THE EDITED PRESS RELEASE: “From her life to the studio, Elizabeth Moen carries with her a certain kind of street-smart wisdom: She knows when you’re on your bullshit and she is also highly sensitive to when her own actions fall short. This perceptive quality is a gift and a burden. The burden is that she is too smart, too tuned into reality to lie to herself and put on a facade that makes it easier to pass for OK. The gift is that instead of giving in, Moen channels life’s turmoil into a constant process of growth — as a songwriter, an arranger, and powerful lyricist.
Emerging from the introductory stage of her career, Moen is now cementing her commitment to craft: Making Wherever You Aren’t wasn’t just an impassioned way to pass time, it was a calling and an opportunity to reflect life’s lessons into a gripping statement of art.
A self-taught guitarist, Moen wrote her first songs while a student at the University of Iowa in Iowa City. It was a small town in the heartland but also a culturally dense world of artists, musicians, and writers — a scene whose space limitations meant the traditional songwriters, the alternative rockers, and the avant-garde enthusiasts were playing the same house shows, talking at the same bars, and dancing in the same clubs. That interdisciplinary experience and its overlap of styles shaped Moen’s aesthetic scope over her first self-released albums.
She gave up her lease in Iowa City and toured for two years across the U.S., the U.K., and the EU, eventually making Chicago her homebase. It was during that swirl of migration that she leaned into the project that would become Wherever You Aren’t. The first sparks: A session in Dublin in summer 2019 where she recorded the lead track Headgear. Then: Passing through Alabama on her fall 2019 tour, she laid down the core tracks for Synthetic Fabrics. With a long list of songs and just enough money to pay the players and engineers, she guided her band to San Francisco’s Hyde Street Studios to record basics for a full album in early 2020.
Those initial sessions produced 14 songs. As the pandemic took hold, she tracked vocals and overdubs wherever she could — apartments and studios across the States, Canada, and Ireland — and finished mixing and mastering in winter 2021. (She only took a pause to record a satellite set of songs in the midst of the process; those tracks became her haunting Creature of Habit EP.)
Stepping back from those two years of work, Moen reflects: “These songs are about mental health, joy, panic attacks, falling in love, falling out of it, and accepting that sometimes it will stay with you forever.”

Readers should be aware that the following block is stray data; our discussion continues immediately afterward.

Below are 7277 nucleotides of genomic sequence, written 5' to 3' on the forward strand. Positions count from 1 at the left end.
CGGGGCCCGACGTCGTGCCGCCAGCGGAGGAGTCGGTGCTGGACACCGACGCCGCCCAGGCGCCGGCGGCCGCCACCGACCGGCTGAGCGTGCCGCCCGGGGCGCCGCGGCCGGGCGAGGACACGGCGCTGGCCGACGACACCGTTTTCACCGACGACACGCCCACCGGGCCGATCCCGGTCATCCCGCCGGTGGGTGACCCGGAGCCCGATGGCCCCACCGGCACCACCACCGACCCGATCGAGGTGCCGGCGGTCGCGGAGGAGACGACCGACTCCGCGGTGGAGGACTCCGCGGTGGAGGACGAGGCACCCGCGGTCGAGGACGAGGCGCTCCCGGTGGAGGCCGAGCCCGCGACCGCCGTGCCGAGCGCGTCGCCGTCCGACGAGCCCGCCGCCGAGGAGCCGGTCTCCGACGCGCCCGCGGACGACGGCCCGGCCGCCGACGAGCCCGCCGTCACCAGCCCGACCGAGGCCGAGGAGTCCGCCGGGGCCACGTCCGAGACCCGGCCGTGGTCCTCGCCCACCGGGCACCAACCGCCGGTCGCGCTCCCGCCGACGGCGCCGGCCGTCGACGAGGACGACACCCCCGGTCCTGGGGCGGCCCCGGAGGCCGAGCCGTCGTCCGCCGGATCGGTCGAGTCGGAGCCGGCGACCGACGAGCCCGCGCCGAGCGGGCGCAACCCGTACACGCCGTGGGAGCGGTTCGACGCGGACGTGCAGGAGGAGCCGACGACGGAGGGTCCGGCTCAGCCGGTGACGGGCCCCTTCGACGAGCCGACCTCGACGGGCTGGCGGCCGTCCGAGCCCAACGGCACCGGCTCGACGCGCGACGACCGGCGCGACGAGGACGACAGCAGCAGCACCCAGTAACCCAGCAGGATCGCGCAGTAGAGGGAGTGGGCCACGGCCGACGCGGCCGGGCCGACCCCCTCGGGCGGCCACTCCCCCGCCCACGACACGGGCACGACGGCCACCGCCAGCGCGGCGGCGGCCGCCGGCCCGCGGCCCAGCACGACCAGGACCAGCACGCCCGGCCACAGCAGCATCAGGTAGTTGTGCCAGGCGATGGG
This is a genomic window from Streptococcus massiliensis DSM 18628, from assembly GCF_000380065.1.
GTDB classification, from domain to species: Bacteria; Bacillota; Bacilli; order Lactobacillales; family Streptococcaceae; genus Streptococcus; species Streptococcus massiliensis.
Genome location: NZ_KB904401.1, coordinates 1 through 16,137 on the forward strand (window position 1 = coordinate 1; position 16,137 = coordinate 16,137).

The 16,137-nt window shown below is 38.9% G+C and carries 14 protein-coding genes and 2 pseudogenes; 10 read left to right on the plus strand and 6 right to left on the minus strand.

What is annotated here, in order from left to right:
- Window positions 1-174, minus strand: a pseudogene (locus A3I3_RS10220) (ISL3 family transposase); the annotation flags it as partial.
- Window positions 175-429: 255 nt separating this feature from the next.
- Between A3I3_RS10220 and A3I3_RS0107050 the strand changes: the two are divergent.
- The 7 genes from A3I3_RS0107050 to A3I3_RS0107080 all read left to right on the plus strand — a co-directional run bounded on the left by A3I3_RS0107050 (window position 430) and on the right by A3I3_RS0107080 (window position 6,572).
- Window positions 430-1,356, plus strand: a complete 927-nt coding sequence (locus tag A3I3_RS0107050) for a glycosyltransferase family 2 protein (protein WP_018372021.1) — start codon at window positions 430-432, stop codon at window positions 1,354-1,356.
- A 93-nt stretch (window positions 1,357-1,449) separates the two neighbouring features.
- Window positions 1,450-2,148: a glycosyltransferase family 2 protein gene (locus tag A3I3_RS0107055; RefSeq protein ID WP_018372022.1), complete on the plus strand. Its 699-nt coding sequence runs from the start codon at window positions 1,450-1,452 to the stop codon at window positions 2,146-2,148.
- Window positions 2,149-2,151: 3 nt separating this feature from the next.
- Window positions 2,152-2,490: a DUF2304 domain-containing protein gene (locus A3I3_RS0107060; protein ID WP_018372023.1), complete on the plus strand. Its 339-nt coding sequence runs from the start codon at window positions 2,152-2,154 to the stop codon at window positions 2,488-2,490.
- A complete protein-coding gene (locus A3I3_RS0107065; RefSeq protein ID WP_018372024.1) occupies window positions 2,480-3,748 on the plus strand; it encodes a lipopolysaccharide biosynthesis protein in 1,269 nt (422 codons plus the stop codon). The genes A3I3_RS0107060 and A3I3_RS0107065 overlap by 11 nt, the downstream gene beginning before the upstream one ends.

Musically, the record teases sounds from alt-country, contemporary Nashville, and indie soul, but mostly settles into the less genre-specific tone of early 20s weariness. Where 2020’s Creature of Habit etched out a dark, synth-folk vibe, Wherever You Aren’t finds its spirit in guitar twangs and robust rhythms; though something ethereal and haunting is always there in the mix — it’s Moen’s nuanced understanding of space, knowing when to flood a track with catharsis and crescendo and when to let her voice guide us through eerie minimalism. As evidenced across all her catalog, Moen can bend any genre to her unique mix of sorrow, hope, and endurance.
Throughout these songs, Moen confidently exhumes the emotional hangover of our 20s: A turbulent, sometimes euphoric, often fraught time. Where’s My Bike? is scorching in its irreverence, annoyance, and downright anger with nothing ever being quite all-together. Like many of her songs, it’s a vignette and metaphor at once — so many young adult anxieties and self-doubts are rolled into one: Ex-lovers, parents, and the inability to financially support oneself even though you’re supposed to be grown up. My friends, she belts out, ‘don’t talk to me much anymore / I don’t blame them / What do I have left to say about shit / That’d be worth listening to?’ On Synthetic Fabrics, she starkly admits the desire to Spend the day focused on the next one.
Her commitment to this album, to her career, and to continually showing up affirms Moen’s raw and honed ability to see the truth, face it, and send it back into the world as a beautiful song. The album ends with a big-hearted display of empathy. Surrounded by swirling harmonies and ascendant strings, Moen sings that she’ll meet you/us/herself, ‘wherever you are / wherever you aren’t / That’s OK.’
She understands that past lovers, friends, and family — even in their failures and missteps — are also just people trying to make sense of the world in real-time. And in this admission, Moen stays true to her most succinct statement about the record and her current worldview: This album has shown me that I have the capacity to grow.”